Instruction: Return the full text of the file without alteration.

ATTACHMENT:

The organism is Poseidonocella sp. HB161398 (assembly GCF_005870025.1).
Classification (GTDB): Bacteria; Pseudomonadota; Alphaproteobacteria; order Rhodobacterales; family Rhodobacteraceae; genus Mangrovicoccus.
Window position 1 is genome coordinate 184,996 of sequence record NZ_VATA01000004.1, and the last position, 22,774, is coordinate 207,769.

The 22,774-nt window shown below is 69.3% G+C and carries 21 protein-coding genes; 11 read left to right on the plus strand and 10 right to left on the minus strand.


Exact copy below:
The organism is Poseidonocella sp. HB161398 (assembly GCF_005870025.1).
Classification (GTDB): Bacteria; Pseudomonadota; Alphaproteobacteria; order Rhodobacterales; family Rhodobacteraceae; genus Mangrovicoccus.
Window position 1 is genome coordinate 184,996 of sequence record NZ_VATA01000004.1, and the last position, 22,774, is coordinate 207,769.

The 22,774-nt window shown below is 69.3% G+C and carries 21 protein-coding genes; 11 read left to right on the plus strand and 10 right to left on the minus strand.